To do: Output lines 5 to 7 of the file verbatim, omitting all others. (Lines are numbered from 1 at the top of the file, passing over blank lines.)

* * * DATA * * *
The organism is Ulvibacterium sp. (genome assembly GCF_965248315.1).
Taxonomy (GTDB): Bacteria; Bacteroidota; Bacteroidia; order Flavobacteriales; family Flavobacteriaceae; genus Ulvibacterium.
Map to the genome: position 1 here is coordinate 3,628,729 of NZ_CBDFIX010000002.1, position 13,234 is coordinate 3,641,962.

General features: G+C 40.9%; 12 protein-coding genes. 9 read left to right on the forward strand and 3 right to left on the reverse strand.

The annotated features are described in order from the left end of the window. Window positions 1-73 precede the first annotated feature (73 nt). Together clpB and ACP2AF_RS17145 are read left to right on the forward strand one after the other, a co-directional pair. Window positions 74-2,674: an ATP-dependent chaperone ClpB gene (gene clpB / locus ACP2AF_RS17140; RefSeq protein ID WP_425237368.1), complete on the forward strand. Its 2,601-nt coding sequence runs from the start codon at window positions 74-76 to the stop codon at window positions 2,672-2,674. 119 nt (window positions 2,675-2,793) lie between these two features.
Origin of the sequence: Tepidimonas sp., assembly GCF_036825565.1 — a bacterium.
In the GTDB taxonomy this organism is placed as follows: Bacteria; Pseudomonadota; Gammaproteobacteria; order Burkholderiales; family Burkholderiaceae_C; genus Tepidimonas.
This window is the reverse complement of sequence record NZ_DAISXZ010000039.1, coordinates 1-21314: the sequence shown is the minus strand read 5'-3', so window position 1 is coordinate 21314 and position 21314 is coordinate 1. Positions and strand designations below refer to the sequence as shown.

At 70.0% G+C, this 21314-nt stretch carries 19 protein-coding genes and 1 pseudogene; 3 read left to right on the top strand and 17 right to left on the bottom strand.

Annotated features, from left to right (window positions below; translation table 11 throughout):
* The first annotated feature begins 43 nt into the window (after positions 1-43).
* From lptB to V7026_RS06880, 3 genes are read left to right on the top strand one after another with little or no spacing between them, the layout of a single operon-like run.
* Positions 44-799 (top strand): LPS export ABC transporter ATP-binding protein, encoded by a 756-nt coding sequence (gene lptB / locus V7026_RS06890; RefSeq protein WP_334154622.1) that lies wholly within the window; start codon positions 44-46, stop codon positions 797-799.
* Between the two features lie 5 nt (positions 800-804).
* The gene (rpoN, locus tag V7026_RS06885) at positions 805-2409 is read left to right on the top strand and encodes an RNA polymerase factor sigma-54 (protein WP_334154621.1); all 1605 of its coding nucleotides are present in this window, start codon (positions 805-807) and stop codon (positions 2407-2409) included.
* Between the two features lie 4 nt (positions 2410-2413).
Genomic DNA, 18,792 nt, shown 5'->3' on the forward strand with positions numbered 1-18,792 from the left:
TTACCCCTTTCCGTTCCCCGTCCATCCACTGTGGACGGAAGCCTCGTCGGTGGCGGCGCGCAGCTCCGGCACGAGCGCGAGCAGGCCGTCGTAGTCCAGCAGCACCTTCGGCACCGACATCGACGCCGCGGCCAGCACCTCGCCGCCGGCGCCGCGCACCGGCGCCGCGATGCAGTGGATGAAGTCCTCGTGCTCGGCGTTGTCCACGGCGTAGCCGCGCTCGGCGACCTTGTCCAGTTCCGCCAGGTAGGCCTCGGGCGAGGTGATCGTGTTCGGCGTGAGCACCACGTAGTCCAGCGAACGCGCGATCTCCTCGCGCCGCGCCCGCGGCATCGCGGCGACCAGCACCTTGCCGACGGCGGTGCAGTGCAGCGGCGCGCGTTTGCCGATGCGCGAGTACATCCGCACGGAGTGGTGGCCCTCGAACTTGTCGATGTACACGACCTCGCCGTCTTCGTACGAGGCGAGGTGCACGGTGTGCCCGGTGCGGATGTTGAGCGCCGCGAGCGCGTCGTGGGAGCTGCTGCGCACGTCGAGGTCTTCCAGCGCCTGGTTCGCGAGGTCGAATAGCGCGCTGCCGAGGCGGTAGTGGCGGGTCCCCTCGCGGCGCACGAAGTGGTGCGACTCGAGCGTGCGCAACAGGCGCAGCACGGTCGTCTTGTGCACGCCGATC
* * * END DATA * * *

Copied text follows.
The annotated features are described in order from the left end of the window. Window positions 1-73 precede the first annotated feature (73 nt). Together clpB and ACP2AF_RS17145 are read left to right on the forward strand one after the other, a co-directional pair. Window positions 74-2,674: an ATP-dependent chaperone ClpB gene (gene clpB / locus ACP2AF_RS17140; RefSeq protein ID WP_425237368.1), complete on the forward strand. Its 2,601-nt coding sequence runs from the start codon at window positions 74-76 to the stop codon at window positions 2,672-2,674. 119 nt (window positions 2,675-2,793) lie between these two features.
Origin of the sequence: Tepidimonas sp., assembly GCF_036825565.1 — a bacterium.
In the GTDB taxonomy this organism is placed as follows: Bacteria; Pseudomonadota; Gammaproteobacteria; order Burkholderiales; family Burkholderiaceae_C; genus Tepidimonas.